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Piney Ridge Park
Piney Ridge Park was located on the Rockville Branch of the Hartford & Springfield Street Railway Co. between Warehouse Point and Broad Brook. This section of the trolley line is now owned by the Connecticut Trolley Museum. The Museum's trolley ride, starting near Warehouse Point extends east towards Broad Brook, stopping at Wells Road - less than a quarter mile from where visitors hopped off the trolley to visit Piney Ridge Park.
Piney Ridge PArk History
Piney Ridge Park is synonymous with the Hartford and Springfield Street Railway Co's attempt to draw paying fares at times that would otherwise have been rather rider-ship restrained. This was a common characteristic among operating trolley lines throughout the country at a time when the working publics destinations typically amounted to a Monday thru Saturday only, mass transit need.
As the trolley lines converted from horse drawn vehicles to the more far-reaching electrified routes, not only could people find it moderately more convenient to live further away from the population centers but those dwellers of the city could find sustenance in taking in the enigmatic country air on a weeks end outing.
To encourage this, small park-like destinations were constructed, usually at the sole expense of the trolley companies, to entice the fare paying public out of their homes and out of the cities on summer weekends, to picnic and cavort. These special territories became known, quite inexplicably, as “trolley parks”!
Having the Warehouse Point area of Connecticut strategically about equidistant to the big cities of Hartford (CT) and Springfield (MA) it seemed to be a natural location for a trolley park. Warehouse Point, at that time being mostly a farming community with its inherent farming related aromas, which were deemed by some as being pure country air – “good for the lungs and what ails ya”, was a winner.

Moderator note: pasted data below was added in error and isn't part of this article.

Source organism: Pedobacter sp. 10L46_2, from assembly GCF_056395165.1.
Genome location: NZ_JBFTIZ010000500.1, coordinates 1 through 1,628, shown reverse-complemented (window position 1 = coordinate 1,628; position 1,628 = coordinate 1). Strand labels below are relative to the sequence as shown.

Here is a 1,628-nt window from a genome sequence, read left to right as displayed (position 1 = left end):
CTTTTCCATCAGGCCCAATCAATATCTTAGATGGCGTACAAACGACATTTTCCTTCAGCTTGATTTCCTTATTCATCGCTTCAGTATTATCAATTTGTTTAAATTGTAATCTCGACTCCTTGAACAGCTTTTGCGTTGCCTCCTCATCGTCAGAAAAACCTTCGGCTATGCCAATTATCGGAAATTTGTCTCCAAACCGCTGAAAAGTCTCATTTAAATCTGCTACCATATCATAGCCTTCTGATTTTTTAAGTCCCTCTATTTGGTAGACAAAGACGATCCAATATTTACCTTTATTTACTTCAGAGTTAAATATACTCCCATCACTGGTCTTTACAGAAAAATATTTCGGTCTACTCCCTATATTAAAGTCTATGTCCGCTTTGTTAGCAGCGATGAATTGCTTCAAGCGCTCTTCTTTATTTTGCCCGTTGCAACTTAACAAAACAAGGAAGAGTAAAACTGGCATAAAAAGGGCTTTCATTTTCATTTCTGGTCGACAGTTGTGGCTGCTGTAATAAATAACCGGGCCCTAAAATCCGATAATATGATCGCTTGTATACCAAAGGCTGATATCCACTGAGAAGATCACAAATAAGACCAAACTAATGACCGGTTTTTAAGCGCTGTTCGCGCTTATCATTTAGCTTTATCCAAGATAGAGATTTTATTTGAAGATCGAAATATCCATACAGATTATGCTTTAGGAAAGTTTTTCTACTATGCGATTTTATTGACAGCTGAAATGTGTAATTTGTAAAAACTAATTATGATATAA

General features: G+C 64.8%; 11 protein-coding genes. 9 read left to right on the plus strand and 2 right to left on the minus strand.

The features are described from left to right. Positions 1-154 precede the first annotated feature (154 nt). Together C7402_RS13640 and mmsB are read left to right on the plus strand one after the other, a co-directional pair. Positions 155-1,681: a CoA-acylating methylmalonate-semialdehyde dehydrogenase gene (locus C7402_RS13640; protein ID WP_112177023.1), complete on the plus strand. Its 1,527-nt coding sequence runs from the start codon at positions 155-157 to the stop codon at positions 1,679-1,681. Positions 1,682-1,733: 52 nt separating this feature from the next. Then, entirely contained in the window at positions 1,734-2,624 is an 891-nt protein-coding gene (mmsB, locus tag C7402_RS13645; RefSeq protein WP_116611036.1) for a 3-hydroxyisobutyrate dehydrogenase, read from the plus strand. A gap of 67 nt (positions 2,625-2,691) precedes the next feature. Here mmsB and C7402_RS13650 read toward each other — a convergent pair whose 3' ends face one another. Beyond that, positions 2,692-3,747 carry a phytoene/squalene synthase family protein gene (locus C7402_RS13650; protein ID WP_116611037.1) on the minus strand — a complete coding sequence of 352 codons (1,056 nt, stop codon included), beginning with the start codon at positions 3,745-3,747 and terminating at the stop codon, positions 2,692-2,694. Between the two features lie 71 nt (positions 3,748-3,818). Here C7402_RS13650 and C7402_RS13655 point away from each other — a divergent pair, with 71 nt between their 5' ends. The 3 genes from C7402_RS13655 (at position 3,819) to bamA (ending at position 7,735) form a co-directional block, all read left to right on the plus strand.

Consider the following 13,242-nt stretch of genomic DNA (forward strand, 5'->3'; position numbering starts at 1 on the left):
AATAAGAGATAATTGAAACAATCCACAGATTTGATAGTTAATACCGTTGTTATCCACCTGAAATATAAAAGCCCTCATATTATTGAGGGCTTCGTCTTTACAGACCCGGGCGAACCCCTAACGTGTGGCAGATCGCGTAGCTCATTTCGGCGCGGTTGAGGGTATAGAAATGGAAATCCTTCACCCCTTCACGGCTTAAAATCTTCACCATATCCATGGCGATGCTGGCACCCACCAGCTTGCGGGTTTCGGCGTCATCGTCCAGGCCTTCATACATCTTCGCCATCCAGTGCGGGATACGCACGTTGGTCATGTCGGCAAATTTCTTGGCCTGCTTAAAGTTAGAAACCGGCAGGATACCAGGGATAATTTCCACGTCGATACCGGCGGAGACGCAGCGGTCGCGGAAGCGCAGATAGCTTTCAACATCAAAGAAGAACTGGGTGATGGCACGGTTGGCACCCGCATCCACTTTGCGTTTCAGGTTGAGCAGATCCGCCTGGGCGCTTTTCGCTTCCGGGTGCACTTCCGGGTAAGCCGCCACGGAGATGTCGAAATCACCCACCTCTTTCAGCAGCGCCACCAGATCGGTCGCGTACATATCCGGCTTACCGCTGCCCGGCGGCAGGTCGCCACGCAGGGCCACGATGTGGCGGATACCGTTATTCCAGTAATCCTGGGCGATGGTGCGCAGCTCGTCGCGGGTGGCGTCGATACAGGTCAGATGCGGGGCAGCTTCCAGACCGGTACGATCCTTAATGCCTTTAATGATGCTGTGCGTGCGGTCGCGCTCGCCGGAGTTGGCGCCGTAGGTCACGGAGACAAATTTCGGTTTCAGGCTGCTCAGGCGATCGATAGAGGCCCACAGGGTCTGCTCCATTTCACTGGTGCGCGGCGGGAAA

In a small area just outside of Warehouse Point proper and slightly west of, but including, the Scantic river gorge, there came into being the Piney Ridge Park.
Set in a heady grove of pine forest, a picnic area was set up which very quickly evolved to include a dance pavilion, a ball field, a carousel and many more recreational amenities. Families now had an after-church fun destination to look forward to, fleeing some of those very hot, Tobacco Valley summers aboard the ever popular, naturally air-conditioned, open trolleys.
The short heyday time frame for most of these trolley parks was arguably the 1910 – 1920’s. As the public became more sophisticated and the automobile flashed upon the scene, with subsequent decreasing attendance, it became uneconomical for the trolley company owners and shareholders to maintain the smaller facilities. However, a few of the larger and more elaborate destination parks such as Quasey in Middlefield and Lake Compounce in Bristol did continue on and still survive to this day.
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